When Jim Oliver announced his retirement as the Tarrant Regional Water District’s general manager, he did so on the assumption that he would work for the district as a senior adviser for another year.
Emails the Fort Worth Report requested through the Texas Public Information Act show the longtime GM assumed he would be working for the district until June 2022. Instead, his position ended June 30.
“Would you consider a shorter window for being senior advisor than June 2022 if the board chooses that?” board member Marty Leonard emailed Oliver the morning of Feb. 11.
Late that night, Oliver replied to Leonard that anything sooner than that would put him in a “financial dilemma.”
The emails provide a possible reason why on March 8 former board President Jack Stevens issued a memorandum to staff that Oliver was exempt from the water district’s paid leave policy. That move would have paid Oliver about an additional year’s salary after he left as the water district’s general manager.
Leah King, in one of her first actions as the new board president on Tuesday, said Stevens had not sought board approval for his action. She said she considered it improper for Stevens, who was defeated in the May 1 elections, to have the staff place 2,093 hours of additional paid leave into Oliver’s employee account and make him eligible for more than $300,000 in salary after leaving his position.
The board unanimously approved King’s motion Tuesday to revoke Stevens’ action, stopping the payments from being made.
In the emails sent earlier this year and obtained by the Report, Oliver told Leonard that he needed to work until June 2022 in part because the water district had switched from a defined benefit plan to a defined contribution plan several years ago. He said he had planned to announce his retirement in early 2022, but moved it up so the water district could retain Dan Buhman, who was working as the district’s deputy general manager. The board ultimately selected Buhman as the new GM in May.
“I thought we all agreed to move up the hire date for my replacement and allow a year transition period. That is not unusual. I’ve seen it in the public and private sectors. … The more I thought about it, I realized I could use that last year to concentrate on the Central City project. Two recent polls show overwhelming local support for the project. We have an opportunity, with a new mayor and council coming in, to pull the elected officials together to support the project and send that message to Washington. If the local elected officials can come together with a consistent message and lobbying effort, and we can eliminate the negative headlines, it will increase our funding chances tremendously with the new administration. I can also use that time to transition off some of the state and national boards I serve on and try to transition on my replacement.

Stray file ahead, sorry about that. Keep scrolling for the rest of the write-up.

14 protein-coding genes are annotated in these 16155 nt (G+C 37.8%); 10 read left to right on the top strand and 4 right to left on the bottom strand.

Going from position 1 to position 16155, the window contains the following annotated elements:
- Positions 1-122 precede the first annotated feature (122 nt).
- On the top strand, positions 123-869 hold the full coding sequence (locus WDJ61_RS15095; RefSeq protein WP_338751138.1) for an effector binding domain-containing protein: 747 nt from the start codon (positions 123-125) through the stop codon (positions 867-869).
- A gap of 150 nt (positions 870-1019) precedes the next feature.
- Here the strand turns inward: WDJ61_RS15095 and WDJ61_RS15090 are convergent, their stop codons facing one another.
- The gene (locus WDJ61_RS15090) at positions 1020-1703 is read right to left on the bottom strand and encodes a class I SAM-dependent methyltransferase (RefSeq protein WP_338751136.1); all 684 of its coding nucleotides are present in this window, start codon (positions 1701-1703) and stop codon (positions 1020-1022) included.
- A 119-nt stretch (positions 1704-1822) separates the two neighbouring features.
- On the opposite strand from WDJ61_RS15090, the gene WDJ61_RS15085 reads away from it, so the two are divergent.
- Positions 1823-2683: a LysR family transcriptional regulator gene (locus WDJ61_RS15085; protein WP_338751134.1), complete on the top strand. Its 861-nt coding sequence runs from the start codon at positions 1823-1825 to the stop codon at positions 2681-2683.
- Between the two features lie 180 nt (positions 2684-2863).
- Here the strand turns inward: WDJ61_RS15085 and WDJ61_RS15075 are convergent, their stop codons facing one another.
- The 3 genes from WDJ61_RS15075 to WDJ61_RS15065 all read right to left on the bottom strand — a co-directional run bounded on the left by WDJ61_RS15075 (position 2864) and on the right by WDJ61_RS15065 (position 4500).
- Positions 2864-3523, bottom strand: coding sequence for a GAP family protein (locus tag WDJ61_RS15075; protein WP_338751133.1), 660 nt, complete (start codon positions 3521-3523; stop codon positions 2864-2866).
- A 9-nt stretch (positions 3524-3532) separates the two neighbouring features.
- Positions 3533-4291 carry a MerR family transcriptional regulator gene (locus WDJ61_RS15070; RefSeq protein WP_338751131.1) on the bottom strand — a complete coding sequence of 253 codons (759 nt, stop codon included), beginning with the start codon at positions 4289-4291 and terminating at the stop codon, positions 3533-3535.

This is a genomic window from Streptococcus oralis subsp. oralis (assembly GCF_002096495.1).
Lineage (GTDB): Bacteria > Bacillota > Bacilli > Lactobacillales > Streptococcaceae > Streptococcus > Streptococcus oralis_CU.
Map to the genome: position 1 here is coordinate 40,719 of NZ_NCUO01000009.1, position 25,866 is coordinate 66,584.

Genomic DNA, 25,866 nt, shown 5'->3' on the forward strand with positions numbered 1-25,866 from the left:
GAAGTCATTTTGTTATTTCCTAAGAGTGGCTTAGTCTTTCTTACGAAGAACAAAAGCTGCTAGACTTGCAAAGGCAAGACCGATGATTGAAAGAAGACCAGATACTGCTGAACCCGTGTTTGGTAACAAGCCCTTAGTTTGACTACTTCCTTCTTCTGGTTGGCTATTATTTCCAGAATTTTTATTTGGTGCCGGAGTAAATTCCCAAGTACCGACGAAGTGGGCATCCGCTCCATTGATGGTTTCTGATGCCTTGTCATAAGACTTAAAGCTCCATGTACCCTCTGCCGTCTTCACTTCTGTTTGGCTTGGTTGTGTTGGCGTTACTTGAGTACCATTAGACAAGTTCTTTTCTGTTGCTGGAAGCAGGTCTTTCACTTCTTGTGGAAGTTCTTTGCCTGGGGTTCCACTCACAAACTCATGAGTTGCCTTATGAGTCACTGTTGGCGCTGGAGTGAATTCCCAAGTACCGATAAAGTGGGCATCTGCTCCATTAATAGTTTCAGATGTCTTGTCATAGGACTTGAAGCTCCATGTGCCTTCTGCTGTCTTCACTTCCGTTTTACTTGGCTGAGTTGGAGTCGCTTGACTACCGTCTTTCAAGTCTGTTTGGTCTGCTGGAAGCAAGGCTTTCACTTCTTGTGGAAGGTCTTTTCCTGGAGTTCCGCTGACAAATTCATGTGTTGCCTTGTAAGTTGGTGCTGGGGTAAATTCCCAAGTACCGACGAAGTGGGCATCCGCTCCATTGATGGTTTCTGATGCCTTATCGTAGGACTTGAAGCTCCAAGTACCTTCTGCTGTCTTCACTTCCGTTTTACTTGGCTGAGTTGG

“I’ve devoted 35 years to the district. I believe I’ve contributed to TRWD today having the reputation in the water community statewide and nationwide as being one of the best of the best. My last year, under whatever title will continue to be productive,” Oliver concluded.
The project Oliver is referring to is projected to cost a little more than a billion dollars. It calls for redirecting the Trinity River instead of replacing what officials say is an aging and inadequate levy system. Fort Worth leaders say this project also will create economic opportunity in an area north of downtown. It goes by several names: Trinity Uptown, Trinity River Vision, Central City Flood Control and Panther Island.
It’s unclear if Leonard or other board members replied to his email. The Report requested “copies of all compensation records for Jim Oliver since FY 2020, including any correspondence or documents to or from Jack Stevens and to or from Jim Oliver about Jim Oliver’s retirement/compensation.”
The water district is asking the Texas Attorney General’s Office if it can withhold some of the information requested. It wrote in a letter to the AG that it believes that some of the information is confidential, concerns litigation or settlement negotiations or falls under attorney-client privilege or work product or deliberative process privilege. The Attorney General has 45 days to make a decision.